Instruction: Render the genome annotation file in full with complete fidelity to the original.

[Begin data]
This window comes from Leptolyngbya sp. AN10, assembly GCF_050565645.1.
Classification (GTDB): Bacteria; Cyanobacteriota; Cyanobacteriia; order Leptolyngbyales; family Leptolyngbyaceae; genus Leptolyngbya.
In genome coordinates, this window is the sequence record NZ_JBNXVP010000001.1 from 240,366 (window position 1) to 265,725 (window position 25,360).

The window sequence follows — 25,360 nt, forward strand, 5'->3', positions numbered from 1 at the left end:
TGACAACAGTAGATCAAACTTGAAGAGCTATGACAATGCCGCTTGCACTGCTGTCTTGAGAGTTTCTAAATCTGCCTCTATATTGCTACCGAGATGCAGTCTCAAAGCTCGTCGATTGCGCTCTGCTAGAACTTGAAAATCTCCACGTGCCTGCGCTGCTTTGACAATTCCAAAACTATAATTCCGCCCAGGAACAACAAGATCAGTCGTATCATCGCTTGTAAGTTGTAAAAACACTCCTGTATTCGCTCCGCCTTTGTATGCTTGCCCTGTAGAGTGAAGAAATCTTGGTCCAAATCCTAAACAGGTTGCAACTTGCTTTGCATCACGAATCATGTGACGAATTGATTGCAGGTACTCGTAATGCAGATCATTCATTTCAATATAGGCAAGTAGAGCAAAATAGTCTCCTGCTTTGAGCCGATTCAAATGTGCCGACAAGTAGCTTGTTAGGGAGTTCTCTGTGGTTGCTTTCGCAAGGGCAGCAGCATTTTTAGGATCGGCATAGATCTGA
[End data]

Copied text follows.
This window comes from Leptolyngbya sp. AN10, assembly GCF_050565645.1.
Classification (GTDB): Bacteria; Cyanobacteriota; Cyanobacteriia; order Leptolyngbyales; family Leptolyngbyaceae; genus Leptolyngbya.
In genome coordinates, this window is the sequence record NZ_JBNXVP010000001.1 from 240,366 (window position 1) to 265,725 (window position 25,360).

The window sequence follows — 25,360 nt, forward strand, 5'->3', positions numbered from 1 at the left end:
TGACAACAGTAGATCAAACTTGAAGAGCTATGACAATGCCGCTTGCACTGCTGTCTTGAGAGTTTCTAAATCTGCCTCTATATTGCTACCGAGATGCAGTCTCAAAGCTCGTCGATTGCGCTCTGCTAGAACTTGAAAATCTCCACGTGCCTGCGCTGCTTTGACAATTCCAAAACTATAATTCCGCCCAGGAACAACAAGATCAGTCGTATCATCGCTTGTAAGTTGTAAAAACACTCCTGTATTCGCTCCGCCTTTGTATGCTTGCCCTGTAGAGTGAAGAAATCTTGGTCCAAATCCTAAACAGGTTGCAACTTGCTTTGCATCACGAATCATGTGACGAATTGATTGCAGGTACTCGTAATGCAGATCATTCATTTCAATATAGGCAAGTAGAGCAAAATAGTCTCCTGCTTTGAGCCGATTCAAATGTGCCGACAAGTAGCTTGTTAGGGAGTTCTCTGTGGTTGCTTTCGCAAGGGCAGCAGCATTTTTAGGATCGGCATAGATCTGA